>> Peng Yu <> wrote:
    >>> But the document doesn't say shutil need to be imported in order to
    >>> use WindowsError. Shall the document or the code be corrected?

    >>
    >> Neither, it's your understanding that needs correction.
    >>
    >> Benjamin wasn't trying to say that WindowsError is defined within
    >> shutil, he was showing that it _isn't_ defined within shutil on a non-
    >> Windows machine.
    >>
    >> As you're looking in shutil.py, you should have noticed this at the
    >> very top, just beneath the declaration of the Error exception:
    >>
    >>    try:
    >>        WindowsError
    >>    except NameError:
    >>        WindowsError = None
    >>
    >> This looks for the existence of the WindowsError exception - present
    >> only under Windows - and if it's not there it binds the name to None.
    >> You'll notice that the only place it's used in shutil.py is prefixed
    >> by the test WindowsError is not None...
    >>
    >> I think the mention of the exception being raised when a "Windows-
    >> specific error occurs" should make it pretty clear that this is a
    >> Windows-only exception.

    >
    > I don't know about others. The wording "Windows-specific error occurs"
    > was ambiguous to me. It could refers to some errors resulted from
    > copying (on a linux machine) some files from linux file systems to
    > windows files systems (via samba, maybe). I recommend to revise the
    > document a little bit to avoid confusion.


    But your example isn't even Windows-specific because Samba server
    exists; any error would network-related or specific to the SMB
    protocol rather than Windows-related.

    Cheers,
    Chris
    --
    http://blog.rebertia.com
     
    Chris Rebert, Nov 18, 2009
    #5
  6. Peng Yu

    Dave Angel Guest

    Peng Yu wrote:
    > On Tue, Nov 17, 2009 at 9:18 PM, alex23 <> wrote:
    >
    >> Peng Yu <> wrote:
    >>
    >>> But the document doesn't say shutil need to be imported in order to
    >>> use WindowsError. Shall the document or the code be corrected?
    >>>

    >> Neither, it's your understanding that needs correction.
    >>
    >> Benjamin wasn't trying to say that WindowsError is defined within
    >> shutil, he was showing that it _isn't_ defined within shutil on a non-
    >> Windows machine.
    >>
    >> As you're looking in shutil.py, you should have noticed this at the
    >> very top, just beneath the declaration of the Error exception:
    >>
    >> try:
    >> WindowsError
    >> except NameError:
    >> WindowsError =one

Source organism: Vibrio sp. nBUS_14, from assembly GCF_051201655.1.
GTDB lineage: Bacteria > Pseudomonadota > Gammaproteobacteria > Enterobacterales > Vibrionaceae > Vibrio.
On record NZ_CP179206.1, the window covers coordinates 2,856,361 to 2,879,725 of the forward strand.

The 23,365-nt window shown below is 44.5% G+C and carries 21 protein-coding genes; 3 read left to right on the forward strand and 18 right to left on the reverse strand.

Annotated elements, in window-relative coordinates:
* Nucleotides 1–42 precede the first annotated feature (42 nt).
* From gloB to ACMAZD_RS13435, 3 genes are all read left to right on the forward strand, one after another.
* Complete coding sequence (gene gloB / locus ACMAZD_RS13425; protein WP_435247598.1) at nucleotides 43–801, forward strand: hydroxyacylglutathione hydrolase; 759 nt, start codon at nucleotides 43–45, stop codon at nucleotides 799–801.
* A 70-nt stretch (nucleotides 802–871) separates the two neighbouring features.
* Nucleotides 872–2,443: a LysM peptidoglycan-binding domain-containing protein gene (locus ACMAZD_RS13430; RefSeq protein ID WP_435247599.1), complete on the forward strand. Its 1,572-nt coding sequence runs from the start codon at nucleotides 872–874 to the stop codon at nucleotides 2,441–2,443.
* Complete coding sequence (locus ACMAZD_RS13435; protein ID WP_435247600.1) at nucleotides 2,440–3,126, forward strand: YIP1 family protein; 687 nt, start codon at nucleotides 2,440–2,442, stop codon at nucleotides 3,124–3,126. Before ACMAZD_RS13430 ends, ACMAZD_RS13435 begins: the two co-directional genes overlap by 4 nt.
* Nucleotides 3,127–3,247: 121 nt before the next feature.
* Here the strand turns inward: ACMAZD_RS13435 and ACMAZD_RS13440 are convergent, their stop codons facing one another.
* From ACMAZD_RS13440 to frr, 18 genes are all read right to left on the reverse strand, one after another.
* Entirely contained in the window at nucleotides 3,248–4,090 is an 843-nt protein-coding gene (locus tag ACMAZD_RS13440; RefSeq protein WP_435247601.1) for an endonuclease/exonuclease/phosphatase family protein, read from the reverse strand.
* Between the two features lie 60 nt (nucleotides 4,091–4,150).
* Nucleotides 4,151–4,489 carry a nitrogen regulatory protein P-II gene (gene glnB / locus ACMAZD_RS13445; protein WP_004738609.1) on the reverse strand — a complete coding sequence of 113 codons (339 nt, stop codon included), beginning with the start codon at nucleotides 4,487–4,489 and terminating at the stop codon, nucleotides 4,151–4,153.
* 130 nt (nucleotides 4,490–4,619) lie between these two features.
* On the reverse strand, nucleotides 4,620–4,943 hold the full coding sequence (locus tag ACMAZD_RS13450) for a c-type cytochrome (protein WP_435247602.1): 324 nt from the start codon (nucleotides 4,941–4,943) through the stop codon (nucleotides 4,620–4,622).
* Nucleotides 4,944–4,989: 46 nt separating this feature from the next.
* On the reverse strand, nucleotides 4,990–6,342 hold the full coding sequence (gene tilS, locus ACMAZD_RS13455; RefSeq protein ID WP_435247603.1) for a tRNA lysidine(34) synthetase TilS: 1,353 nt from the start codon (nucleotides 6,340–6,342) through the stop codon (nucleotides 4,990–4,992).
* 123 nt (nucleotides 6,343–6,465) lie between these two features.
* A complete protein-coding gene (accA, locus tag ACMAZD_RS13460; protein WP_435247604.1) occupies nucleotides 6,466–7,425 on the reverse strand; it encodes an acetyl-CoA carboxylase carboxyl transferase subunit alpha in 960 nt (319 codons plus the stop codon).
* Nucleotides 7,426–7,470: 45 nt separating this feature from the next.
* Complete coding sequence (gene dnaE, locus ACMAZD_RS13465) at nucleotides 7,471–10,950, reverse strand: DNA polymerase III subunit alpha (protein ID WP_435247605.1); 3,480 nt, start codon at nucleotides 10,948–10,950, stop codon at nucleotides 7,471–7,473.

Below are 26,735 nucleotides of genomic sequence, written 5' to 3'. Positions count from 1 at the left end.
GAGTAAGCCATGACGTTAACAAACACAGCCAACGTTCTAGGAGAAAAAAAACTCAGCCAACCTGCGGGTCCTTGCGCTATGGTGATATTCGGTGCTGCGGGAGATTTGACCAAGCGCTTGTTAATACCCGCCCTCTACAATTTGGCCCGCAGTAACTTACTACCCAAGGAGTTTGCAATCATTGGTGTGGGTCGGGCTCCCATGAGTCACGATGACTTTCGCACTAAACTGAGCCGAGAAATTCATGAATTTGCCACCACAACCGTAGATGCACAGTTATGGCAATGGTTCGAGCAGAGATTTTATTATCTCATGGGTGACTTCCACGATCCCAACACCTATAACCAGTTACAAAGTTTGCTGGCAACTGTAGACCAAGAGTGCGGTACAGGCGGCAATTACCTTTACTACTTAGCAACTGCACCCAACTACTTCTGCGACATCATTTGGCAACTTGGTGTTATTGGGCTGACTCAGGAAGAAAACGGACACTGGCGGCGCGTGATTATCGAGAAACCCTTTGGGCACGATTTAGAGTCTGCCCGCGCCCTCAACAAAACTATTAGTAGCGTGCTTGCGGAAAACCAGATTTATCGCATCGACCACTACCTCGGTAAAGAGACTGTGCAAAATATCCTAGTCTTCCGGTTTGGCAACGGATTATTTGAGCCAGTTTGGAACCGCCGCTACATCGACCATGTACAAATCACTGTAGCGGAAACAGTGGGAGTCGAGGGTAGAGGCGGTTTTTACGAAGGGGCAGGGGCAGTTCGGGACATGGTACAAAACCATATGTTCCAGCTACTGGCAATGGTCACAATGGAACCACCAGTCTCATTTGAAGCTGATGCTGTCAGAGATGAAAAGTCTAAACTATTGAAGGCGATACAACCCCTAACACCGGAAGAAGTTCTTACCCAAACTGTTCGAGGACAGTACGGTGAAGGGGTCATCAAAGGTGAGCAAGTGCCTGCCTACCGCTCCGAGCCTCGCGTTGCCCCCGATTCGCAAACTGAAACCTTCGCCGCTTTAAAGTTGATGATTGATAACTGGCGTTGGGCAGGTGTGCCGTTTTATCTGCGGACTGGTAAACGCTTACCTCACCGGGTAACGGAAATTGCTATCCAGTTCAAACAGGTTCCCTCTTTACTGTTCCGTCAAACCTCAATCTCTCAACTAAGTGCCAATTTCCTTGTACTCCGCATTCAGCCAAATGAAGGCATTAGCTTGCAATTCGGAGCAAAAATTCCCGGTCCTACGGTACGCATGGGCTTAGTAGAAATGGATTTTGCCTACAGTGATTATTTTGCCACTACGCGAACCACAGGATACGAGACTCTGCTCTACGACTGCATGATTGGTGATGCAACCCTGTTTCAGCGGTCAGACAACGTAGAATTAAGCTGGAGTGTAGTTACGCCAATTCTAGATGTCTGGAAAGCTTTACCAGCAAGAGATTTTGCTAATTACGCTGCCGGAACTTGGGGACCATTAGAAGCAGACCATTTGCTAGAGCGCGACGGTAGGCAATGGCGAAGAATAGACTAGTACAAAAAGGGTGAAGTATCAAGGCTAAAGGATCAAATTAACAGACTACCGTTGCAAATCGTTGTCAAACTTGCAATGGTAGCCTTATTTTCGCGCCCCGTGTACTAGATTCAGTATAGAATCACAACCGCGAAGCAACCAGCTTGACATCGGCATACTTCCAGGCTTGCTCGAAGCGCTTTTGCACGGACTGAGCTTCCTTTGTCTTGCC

>>
    >> This looks for the existence of the WindowsError exception - present
    >> only under Windows - and if it's not there it binds the name to None.
    >> You'll notice that the only place it's used in shutil.py is prefixed
    >> by the test WindowsError is not None...
    >>
    >> I think the mention of the exception being raised when a "Windows-
    >> specific error occurs" should make it pretty clear that this is a
    >> Windows-only exception.
    >>

    >
    > I don't know about others. The wording "Windows-specific error occurs"
    > was ambiguous to me. It could refers to some errors resulted from
    > copying (on a linux machine) some files from linux file systems to
    > windows files systems (via samba, maybe). I recommend to revise the
    > document a little bit to avoid confusion.
    >
    >

    Worse, even if the exception cannot be thrown on a non-Windows
    environment, leaving it undefined makes it very awkward to write
    portable code. An except clause that can never happen in a particular
    environment is pretty innocent. Or somebody can use a base class for
    his except clause, to catch this error and other related ones. But it
    blows up if you explicitly use this exception. I think that needs
    documentation, at a minimum.

    DaveA
     
    Dave Angel, Nov 18, 2009
    #6
    1. Advertising

Want to reply to this thread or ask your own question?

It takes just 2 minutes to sign up (and it's free!). Just click the sign up button to choose a username and then you can ask your own questions on the forum.
Similar Threads
  1. Replies:
    1
    Views:
    287
    Terry Reedy
    Sep 27, 2005
  2. black_13
    Replies:
    2
    Views:
    768
  3. Peng Yu
    Replies:
    5
    Views:
    559
  4. Benjamin Kaplan

    Re: WindowsError is not available on linux?

    Benjamin Kaplan, Nov 18, 2009, in forum: Python
    Replies:
    0
    Views:
    520
    Benjamin Kaplan
    Nov 18, 2009
  5. Chris Angelico
    Replies:
    0
    Views:
    51
    Chris Angelico
    May 13, 2014
Loading...

Share This Page